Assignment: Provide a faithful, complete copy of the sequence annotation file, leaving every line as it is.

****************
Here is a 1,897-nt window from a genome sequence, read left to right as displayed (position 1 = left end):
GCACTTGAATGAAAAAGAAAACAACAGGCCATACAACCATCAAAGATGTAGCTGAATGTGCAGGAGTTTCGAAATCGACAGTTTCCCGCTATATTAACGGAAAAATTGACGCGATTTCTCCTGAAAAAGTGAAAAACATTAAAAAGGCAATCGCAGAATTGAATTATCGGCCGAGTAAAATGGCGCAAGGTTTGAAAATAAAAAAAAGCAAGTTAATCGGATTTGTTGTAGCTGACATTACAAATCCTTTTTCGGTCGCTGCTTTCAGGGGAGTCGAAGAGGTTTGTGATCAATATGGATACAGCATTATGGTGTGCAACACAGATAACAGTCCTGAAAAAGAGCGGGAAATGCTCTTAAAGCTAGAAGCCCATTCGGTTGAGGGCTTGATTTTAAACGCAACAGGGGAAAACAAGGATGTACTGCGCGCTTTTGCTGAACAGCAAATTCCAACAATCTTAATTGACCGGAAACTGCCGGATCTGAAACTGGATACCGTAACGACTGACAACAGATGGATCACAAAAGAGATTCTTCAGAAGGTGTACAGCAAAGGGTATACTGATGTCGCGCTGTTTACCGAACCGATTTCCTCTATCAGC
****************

Here is a 1,897-nt window from a genome sequence, read left to right as displayed (position 1 = left end):
GCACTTGAATGAAAAAGAAAACAACAGGCCATACAACCATCAAAGATGTAGCTGAATGTGCAGGAGTTTCGAAATCGACAGTTTCCCGCTATATTAACGGAAAAATTGACGCGATTTCTCCTGAAAAAGTGAAAAACATTAAAAAGGCAATCGCAGAATTGAATTATCGGCCGAGTAAAATGGCGCAAGGTTTGAAAATAAAAAAAAGCAAGTTAATCGGATTTGTTGTAGCTGACATTACAAATCCTTTTTCGGTCGCTGCTTTCAGGGGAGTCGAAGAGGTTTGTGATCAATATGGATACAGCATTATGGTGTGCAACACAGATAACAGTCCTGAAAAAGAGCGGGAAATGCTCTTAAAGCTAGAAGCCCATTCGGTTGAGGGCTTGATTTTAAACGCAACAGGGGAAAACAAGGATGTACTGCGCGCTTTTGCTGAACAGCAAATTCCAACAATCTTAATTGACCGGAAACTGCCGGATCTGAAACTGGATACCGTAACGACTGACAACAGATGGATCACAAAAGAGATTCTTCAGAAGGTGTACAGCAAAGGGTATACTGATGTCGCGCTGTTTACCGAACCGATTTCCTCTATCAGC